Today we’re preparing a batch of Ricotta Mashed Potatoes, into which we’ll be mixing plenty of parmesan and garlic. The end result is a decadently creamy, rich, and flavorful batch of mashed potatoes, that pairs great with things like seared steaks, burgers, or even holiday turkey.
Why You’ll Love These Mashed Potatoes
1) A Twist on a favorite. Everyone loves mashed potatoes. They’re a staple of holiday tables everywhere, and pair deliciously with pretty much everything from burgers and steaks to fried chicken and fried fish. However, today’s mashed potatoes put a little bit of twist on the familiar combination of sour cream, butter, and/or heavy cream. By adding in copious amounts of parmesan, along with garlic, and by using ricotta as a stand in for the sour cream, we give the potatoes a slightly more complex flavor profile, one that I believe is slightly more layered on the palate, and do so without skimping on richness or creaminess.
2) Simplicity. One of my favorite things about mashed potatoes in general is just how simple ‘good mashed potatoes’ are to make. For me, I think the best recipes for mashed potatoes are ones that keep to this formula, making them accessible to home chefs of any skill level – and today’s is no exception.
Ingredient Notes and Tips
1) Ricotta. In my opinion, this is the star of today’s show. We’re using ricotta in place of sour cream or heavy cream, to add richness to the potatoes, as well as a fair bit of flavor. I’m going to suggest using whole milk ricotta, since the ‘fat’ in the ricotta is the source of the aforementioned richness. If you want slightly ‘sweeter,’ ‘richer’ potatoes, you can consider using Imported Italian Ricotta – although this is harder to find a good bit pricier. Why Italian Ricotta? Most Italian ricotta is actually made from water buffalo milk, which has a naturally higher sugar and fat content. In the US, by comparison, ricotta is made exclusively from cow’s milk, with just a handful of specialty producers being the exception.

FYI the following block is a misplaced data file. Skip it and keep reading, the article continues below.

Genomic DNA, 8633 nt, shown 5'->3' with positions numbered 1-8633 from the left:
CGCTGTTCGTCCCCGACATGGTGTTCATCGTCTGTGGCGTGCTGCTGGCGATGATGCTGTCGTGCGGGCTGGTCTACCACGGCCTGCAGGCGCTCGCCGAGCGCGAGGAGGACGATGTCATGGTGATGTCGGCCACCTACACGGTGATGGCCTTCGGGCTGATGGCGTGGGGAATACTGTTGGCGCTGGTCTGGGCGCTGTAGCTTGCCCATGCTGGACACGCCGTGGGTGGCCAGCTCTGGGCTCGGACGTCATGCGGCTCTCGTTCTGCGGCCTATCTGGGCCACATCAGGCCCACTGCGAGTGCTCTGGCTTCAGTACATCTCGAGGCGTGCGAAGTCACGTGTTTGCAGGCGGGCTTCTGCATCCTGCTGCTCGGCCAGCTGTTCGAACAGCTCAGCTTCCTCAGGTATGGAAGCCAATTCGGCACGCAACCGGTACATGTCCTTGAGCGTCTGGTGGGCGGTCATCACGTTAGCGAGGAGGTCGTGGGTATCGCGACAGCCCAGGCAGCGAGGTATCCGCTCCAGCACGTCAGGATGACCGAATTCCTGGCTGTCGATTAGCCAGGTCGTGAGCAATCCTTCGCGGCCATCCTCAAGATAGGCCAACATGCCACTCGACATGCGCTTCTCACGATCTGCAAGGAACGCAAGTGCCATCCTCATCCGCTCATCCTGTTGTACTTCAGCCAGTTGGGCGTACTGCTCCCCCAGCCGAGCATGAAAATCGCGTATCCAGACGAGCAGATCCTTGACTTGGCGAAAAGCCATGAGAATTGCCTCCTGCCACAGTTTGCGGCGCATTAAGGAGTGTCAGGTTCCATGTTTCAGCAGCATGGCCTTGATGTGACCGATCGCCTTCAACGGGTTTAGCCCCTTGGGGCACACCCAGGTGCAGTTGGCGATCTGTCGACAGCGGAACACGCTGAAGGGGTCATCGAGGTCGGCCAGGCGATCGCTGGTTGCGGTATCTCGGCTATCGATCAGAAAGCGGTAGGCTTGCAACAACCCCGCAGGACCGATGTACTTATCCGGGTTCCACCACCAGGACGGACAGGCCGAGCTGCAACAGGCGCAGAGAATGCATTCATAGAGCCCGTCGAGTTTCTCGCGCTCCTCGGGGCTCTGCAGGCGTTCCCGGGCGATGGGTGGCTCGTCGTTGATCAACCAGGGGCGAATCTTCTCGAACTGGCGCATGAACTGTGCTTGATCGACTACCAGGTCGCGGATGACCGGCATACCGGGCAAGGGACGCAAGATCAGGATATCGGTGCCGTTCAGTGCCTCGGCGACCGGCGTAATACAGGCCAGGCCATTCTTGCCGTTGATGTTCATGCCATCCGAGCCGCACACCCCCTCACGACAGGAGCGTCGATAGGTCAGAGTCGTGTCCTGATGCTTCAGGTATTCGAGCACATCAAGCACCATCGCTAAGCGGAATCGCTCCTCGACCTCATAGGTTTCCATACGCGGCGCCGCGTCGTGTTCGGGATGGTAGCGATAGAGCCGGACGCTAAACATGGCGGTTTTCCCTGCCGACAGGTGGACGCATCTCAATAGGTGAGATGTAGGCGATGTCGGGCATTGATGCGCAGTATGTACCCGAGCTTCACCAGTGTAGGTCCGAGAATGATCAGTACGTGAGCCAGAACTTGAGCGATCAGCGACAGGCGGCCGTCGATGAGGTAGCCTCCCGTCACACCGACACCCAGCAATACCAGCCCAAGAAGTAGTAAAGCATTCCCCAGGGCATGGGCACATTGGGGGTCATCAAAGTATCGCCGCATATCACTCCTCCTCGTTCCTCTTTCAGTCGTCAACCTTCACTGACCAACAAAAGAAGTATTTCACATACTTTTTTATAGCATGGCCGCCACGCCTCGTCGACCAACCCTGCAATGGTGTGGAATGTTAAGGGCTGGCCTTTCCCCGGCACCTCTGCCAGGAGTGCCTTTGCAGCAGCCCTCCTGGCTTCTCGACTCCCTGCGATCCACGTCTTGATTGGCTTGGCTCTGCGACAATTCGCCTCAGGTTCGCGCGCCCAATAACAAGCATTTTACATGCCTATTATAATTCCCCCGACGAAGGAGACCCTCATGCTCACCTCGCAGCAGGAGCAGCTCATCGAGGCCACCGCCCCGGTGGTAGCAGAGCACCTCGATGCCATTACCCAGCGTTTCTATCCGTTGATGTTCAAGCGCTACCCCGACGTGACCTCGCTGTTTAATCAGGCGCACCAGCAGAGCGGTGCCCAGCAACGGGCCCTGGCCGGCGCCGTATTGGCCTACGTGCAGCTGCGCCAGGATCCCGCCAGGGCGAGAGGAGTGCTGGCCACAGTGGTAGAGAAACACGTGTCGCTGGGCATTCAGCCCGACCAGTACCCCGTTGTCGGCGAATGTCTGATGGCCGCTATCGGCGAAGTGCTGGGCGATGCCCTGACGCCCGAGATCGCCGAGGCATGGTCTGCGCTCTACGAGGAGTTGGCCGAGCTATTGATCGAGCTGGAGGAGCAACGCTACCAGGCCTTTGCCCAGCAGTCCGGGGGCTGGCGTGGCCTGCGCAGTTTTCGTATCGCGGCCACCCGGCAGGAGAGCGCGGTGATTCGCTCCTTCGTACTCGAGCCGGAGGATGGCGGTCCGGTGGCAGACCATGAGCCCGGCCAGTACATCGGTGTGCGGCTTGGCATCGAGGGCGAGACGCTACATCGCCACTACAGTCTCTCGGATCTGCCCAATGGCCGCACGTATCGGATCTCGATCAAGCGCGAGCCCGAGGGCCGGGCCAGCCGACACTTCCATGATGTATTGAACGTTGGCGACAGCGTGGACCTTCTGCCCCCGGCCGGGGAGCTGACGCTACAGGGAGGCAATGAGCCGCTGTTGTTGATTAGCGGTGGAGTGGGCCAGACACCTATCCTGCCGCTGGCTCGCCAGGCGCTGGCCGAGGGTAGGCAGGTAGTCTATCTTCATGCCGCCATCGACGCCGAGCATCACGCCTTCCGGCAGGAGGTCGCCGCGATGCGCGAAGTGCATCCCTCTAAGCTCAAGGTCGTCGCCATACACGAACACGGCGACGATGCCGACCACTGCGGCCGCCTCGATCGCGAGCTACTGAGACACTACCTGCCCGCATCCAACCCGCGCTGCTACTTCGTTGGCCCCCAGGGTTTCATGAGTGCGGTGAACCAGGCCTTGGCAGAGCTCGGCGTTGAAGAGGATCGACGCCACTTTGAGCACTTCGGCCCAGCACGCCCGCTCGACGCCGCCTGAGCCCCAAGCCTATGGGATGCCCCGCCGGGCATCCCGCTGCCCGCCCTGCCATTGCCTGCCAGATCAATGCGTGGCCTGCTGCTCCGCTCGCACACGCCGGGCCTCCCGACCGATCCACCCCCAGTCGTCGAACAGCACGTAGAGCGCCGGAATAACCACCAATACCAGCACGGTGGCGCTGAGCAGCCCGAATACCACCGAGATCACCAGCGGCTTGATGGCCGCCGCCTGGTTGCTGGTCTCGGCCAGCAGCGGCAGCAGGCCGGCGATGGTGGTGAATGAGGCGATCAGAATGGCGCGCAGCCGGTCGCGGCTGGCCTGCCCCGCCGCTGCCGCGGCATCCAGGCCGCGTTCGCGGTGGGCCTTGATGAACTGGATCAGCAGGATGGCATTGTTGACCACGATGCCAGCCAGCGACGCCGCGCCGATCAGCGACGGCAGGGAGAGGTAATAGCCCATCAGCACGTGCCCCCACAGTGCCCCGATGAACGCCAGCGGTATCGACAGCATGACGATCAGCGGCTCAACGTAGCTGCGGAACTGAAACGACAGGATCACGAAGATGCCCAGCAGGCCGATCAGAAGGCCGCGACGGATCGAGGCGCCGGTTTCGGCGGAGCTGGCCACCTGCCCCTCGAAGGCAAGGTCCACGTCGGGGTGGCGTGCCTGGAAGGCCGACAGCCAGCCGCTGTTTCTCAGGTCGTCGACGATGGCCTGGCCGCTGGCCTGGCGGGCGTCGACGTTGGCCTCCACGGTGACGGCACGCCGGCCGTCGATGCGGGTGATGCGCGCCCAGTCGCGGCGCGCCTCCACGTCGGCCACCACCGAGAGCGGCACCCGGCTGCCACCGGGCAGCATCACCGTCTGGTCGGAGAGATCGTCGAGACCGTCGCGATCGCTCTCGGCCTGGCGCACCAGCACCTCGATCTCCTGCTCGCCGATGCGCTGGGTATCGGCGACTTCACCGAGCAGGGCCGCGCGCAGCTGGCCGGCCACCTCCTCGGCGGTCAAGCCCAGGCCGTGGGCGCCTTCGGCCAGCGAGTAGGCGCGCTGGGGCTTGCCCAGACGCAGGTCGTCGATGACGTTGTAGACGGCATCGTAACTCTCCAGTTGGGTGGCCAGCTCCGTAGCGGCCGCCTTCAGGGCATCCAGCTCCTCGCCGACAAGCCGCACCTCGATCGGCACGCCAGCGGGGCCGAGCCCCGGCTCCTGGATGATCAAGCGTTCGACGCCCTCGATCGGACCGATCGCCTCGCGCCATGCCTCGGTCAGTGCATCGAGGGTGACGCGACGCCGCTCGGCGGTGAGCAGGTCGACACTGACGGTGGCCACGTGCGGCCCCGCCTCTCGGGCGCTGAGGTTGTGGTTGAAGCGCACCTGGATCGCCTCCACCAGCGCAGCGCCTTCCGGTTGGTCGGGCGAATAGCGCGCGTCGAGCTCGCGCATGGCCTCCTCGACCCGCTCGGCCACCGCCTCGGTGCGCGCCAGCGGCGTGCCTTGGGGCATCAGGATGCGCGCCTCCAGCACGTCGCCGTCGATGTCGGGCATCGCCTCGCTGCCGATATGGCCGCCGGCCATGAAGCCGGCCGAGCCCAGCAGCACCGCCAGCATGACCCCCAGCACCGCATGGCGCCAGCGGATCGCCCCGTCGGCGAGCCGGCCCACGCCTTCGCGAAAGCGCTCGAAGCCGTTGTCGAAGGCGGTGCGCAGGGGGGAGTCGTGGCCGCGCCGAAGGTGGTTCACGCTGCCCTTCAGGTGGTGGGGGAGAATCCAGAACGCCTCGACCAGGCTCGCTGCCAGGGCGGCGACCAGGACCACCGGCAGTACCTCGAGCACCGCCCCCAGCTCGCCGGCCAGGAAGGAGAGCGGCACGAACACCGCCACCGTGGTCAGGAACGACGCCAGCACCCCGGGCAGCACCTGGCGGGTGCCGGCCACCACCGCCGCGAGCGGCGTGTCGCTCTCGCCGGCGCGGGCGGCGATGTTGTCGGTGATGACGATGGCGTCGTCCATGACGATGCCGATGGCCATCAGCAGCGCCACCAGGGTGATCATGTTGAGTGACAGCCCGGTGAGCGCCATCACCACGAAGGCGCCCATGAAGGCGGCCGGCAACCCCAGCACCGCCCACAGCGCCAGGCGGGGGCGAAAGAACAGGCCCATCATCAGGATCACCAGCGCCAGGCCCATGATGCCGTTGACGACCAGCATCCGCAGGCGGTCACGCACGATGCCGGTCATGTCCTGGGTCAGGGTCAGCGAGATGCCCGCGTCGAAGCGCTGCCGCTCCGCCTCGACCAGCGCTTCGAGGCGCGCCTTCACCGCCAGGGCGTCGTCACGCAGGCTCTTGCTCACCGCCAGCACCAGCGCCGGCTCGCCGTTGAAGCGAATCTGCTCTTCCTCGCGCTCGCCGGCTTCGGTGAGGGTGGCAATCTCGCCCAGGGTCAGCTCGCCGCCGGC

2) The Best Potatoes for Mashing. Getting the potatoes right is important, and that means Russets or Yukon Golds – or a mix thereof. For mashing you want high starch potatoes. Russets are high starch with a mealy texture, making them ideal for things like baking, mashing, and frying. Meanwhile, Yukon Golds are medium starch potatoes, and are generally considered ‘all purpose.’ Either potato works fine for today’s recipe.
More Potato Goodness From Living the Gourmet
1) Rosemary Potato Chips. Savory, crispy, super simple to put together, and always a crowd pleaser, these chips pair great with things like steaks, burgers, or hardy breakfasts, or as a side to a larger antipasto.
2) Home Fries. Crispy, super simple, delightfully hardy without being overly ‘heavy,’ and pairing great with eggs, steak, and most sandwiches, home fries are recipe that every home cook should have in their repertoire – at least in my opinion.
3) Potato Latkes. These are like hashbrowns, but there's just so much to them. A crisp exterior, a fluffy interior, and intensely satisfying, while pairing great with breakfast food and dinner entrees alike, these really should have a place in any home chef's repertoire. Here’s my preferred recipe for this crispy delights.Print 3